Hundreds of people are missing and several are feared dead after a hydropower dam under construction in Laos collapsed, causing flash flooding which swept away homes, state media reported on Tuesday.
Officials have brought boats to help evacuate people in San Sai district of Attapeu province, where the Xepian-Xe Nam Noy hydropower dam is located, as water levels rise after the collapse, ABC Laos news reported.
The company building the dam said heavy rain and flooding caused the collapse and it was cooperating with the Laos government to help rescue villagers near the dam.
“We are running an emergency team and planning to help evacuate and rescue residents in villages near the dam,” a SK Engineering & Construction spokesman told Reuters by telephone.
The dam collapsed at 20.00 hours on Monday releasing 5 billion cubic metres of water and several hundred people are missing and homes have been swept away, the Lao News Agency said. It said several people had died.
A video posted by the ABC Laos news on its Facebook page showed villagers stopping to watch fast-flowing water from the side of a river bank.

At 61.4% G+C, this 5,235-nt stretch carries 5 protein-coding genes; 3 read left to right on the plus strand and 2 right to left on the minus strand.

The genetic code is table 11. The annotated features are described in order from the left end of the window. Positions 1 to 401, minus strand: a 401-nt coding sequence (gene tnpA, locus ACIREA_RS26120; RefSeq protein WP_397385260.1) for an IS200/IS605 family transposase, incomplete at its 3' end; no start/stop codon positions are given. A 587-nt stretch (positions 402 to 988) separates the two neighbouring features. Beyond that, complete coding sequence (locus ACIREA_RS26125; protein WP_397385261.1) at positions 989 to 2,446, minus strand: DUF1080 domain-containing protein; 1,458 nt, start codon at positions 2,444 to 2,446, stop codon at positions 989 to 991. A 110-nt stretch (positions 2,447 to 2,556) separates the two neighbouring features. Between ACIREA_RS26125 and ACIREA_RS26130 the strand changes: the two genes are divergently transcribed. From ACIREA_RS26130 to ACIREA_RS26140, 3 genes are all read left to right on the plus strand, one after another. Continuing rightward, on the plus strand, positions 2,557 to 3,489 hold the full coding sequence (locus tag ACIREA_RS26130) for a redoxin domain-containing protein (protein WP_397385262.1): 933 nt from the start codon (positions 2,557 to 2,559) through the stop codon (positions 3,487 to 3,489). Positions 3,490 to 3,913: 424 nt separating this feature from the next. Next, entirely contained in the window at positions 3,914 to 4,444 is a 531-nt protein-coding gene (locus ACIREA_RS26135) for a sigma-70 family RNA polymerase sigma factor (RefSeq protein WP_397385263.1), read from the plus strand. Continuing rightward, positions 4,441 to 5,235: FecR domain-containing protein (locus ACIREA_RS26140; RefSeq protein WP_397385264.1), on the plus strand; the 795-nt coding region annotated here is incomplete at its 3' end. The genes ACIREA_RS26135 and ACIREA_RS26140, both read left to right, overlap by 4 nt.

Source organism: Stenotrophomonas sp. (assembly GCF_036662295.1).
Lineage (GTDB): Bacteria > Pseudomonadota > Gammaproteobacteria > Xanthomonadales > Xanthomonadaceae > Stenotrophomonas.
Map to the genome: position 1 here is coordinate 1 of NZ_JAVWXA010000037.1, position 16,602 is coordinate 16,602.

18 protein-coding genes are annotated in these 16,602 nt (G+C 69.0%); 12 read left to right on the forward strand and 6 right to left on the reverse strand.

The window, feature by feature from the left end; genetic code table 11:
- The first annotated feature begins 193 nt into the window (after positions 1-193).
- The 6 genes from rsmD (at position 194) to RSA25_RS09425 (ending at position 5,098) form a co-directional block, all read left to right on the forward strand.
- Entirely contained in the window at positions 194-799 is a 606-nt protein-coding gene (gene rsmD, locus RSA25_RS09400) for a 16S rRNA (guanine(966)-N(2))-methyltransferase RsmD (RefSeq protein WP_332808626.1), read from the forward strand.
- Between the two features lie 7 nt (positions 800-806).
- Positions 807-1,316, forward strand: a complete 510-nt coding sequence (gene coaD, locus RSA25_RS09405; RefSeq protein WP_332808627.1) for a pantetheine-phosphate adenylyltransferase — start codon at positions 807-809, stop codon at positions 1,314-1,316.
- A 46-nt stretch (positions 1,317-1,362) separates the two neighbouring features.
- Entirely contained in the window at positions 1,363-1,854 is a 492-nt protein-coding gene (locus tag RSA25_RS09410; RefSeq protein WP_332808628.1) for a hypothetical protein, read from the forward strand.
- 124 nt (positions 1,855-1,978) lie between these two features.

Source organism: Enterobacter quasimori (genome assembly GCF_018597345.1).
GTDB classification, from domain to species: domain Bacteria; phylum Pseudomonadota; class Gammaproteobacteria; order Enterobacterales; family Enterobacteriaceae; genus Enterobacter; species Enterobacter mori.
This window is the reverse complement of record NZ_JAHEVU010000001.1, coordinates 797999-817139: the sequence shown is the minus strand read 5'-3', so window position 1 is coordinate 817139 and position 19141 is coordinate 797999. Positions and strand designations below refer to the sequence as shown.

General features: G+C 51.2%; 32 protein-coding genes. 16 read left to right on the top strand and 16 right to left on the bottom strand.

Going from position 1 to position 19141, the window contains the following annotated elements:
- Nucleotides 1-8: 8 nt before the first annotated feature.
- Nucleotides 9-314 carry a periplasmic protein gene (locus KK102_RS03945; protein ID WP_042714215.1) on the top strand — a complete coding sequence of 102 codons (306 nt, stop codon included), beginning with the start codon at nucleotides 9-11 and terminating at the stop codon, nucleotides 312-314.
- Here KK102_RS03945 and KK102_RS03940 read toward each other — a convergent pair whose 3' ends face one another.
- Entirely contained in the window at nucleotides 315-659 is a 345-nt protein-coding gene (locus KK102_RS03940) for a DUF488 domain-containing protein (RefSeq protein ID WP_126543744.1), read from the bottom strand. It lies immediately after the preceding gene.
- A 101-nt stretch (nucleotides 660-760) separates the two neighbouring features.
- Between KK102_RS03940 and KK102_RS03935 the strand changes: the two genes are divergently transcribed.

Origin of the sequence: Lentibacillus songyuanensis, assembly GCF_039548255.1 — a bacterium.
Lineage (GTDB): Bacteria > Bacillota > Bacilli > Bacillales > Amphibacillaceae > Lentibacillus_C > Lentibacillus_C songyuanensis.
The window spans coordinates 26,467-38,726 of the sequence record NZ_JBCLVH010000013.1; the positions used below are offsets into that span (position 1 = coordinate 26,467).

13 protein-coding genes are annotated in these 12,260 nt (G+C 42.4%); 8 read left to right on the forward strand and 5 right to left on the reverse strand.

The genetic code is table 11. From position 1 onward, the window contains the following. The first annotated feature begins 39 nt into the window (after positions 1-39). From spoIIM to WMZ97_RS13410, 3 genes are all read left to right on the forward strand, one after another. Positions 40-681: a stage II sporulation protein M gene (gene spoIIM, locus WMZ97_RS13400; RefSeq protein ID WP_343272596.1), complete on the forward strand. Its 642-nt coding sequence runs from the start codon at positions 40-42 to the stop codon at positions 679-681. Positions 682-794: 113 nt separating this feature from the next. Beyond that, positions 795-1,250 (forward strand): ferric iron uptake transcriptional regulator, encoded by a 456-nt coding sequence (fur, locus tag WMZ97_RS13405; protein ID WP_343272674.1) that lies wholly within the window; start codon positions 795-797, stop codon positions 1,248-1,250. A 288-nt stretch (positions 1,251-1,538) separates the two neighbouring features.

Communist Laos, one of Asia’s poorest and most secretive countries, aims to become the “battery of Asia” by selling power to its neighbours through a series of hydropower dams.
Environmental rights groups have for years raised concerns about Laos’ hydropower ambitions, including worries over the impact of dams on the Mekong River, its flora and fauna and the rural communities and local economies that depend on it.
The collapsed dam was expected to start commercial operations by 2019 and export 90 percent of its power to Thailand under a Power Purchase Agreement between the Xe-Pian-Xe Namnoy Power Company (PNPC) and the Electricity Generating Authority of Thailand (EGAT).
The remaining 10 percent of power would be sold to the local grid under an agreement between the PNPC and the Electricite du Laos.
PNPC was established in 2012 by SK Engineering & Construction Co., Ltd. (SK E&C), Korea Western Power Co., Ltd. (KOWEPO), Ratchaburi Electricity Generating Holding Pcl , Thailand’s largest private power producer, and Lao Holding State Enterprise (LHSE)